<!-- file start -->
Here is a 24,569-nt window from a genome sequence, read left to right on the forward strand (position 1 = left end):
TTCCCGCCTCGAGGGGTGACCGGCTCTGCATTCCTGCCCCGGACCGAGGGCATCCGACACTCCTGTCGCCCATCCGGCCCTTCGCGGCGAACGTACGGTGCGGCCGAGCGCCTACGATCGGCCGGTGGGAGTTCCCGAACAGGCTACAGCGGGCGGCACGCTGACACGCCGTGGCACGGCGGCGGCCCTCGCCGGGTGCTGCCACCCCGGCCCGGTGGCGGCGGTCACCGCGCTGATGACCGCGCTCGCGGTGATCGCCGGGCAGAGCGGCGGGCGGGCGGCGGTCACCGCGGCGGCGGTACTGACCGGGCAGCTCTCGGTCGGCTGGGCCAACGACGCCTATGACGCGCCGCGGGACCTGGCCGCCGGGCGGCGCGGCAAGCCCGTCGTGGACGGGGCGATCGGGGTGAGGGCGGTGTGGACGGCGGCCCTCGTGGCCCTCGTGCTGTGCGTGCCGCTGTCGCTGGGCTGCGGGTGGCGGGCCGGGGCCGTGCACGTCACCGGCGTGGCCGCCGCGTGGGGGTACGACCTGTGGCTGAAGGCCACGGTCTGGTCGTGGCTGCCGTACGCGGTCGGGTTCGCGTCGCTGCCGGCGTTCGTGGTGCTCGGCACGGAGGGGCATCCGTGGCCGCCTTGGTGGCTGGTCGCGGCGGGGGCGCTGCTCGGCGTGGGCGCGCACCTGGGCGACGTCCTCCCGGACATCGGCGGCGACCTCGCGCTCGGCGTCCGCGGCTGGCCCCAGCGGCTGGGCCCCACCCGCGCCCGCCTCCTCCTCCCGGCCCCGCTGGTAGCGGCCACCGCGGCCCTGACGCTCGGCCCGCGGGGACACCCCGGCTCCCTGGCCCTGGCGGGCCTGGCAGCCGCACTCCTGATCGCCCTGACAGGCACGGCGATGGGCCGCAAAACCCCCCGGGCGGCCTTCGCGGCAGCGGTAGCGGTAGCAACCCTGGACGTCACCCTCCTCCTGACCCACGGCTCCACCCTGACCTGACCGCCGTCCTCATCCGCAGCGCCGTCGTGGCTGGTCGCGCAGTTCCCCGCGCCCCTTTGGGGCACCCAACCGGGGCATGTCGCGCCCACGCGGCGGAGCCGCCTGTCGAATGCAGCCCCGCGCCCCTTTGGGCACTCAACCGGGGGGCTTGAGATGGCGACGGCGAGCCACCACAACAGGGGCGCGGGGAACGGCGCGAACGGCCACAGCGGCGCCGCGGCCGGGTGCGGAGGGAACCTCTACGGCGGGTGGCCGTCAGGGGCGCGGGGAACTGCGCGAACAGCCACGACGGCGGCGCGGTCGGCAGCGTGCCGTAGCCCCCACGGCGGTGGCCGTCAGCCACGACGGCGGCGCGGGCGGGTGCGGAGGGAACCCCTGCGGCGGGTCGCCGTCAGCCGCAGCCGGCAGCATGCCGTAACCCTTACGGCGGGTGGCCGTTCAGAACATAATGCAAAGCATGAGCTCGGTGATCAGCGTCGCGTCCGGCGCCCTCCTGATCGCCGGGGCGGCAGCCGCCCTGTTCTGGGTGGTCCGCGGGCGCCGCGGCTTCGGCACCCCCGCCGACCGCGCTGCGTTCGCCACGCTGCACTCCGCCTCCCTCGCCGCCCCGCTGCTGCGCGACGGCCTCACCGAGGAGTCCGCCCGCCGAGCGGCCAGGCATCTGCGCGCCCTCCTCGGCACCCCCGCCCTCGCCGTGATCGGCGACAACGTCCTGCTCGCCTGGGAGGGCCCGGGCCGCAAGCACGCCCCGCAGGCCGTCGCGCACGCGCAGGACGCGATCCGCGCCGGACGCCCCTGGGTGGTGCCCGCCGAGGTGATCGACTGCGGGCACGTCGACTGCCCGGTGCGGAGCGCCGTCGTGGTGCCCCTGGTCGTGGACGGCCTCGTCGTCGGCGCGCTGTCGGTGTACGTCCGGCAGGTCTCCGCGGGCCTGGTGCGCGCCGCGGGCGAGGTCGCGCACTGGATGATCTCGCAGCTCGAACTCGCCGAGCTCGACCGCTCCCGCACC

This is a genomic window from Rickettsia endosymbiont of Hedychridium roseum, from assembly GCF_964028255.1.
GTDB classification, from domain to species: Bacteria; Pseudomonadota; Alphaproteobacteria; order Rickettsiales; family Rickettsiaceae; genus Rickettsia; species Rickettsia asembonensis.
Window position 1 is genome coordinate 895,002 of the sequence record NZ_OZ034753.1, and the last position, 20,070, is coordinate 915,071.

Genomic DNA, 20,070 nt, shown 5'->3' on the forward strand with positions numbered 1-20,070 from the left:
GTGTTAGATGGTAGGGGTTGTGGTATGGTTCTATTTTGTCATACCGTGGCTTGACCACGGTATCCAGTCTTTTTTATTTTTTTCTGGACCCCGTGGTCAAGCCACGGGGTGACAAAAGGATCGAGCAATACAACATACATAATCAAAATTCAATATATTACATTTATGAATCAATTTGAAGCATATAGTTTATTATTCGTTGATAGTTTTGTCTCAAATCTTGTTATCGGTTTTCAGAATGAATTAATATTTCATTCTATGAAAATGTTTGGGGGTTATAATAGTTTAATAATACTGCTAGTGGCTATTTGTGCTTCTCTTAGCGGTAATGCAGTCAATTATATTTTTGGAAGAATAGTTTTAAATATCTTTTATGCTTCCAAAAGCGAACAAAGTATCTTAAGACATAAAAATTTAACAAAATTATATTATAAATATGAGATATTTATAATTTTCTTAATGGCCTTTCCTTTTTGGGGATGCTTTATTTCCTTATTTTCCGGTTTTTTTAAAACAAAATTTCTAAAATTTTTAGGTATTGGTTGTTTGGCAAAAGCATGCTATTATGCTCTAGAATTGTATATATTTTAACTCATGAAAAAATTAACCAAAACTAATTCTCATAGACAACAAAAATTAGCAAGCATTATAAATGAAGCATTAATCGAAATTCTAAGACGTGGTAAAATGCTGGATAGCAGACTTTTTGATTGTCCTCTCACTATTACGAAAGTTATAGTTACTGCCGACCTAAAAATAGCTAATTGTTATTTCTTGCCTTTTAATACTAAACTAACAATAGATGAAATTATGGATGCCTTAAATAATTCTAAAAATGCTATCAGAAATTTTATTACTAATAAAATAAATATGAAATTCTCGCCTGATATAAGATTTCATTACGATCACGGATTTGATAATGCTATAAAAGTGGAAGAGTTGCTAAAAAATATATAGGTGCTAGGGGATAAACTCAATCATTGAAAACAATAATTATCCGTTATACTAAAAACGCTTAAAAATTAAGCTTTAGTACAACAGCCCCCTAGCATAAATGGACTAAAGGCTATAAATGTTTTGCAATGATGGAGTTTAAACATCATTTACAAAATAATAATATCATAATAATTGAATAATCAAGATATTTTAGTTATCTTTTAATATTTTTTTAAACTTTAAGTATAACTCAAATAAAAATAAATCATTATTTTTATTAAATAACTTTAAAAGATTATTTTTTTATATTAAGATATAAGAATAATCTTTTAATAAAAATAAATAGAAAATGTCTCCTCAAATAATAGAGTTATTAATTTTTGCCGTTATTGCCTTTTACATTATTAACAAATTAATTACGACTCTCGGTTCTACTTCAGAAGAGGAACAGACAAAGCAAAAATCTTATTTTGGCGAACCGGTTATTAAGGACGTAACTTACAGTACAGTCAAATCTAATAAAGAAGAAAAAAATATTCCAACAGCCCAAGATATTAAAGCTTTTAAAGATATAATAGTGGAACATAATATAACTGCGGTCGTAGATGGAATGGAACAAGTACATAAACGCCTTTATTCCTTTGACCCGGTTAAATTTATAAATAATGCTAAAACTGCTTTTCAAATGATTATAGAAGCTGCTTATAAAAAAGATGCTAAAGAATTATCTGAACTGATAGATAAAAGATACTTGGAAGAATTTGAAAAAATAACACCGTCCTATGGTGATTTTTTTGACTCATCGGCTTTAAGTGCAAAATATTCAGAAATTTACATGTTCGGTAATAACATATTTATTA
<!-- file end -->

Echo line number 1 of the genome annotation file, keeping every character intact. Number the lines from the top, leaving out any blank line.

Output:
Here is a 24,569-nt window from a genome sequence, read left to right on the forward strand (position 1 = left end):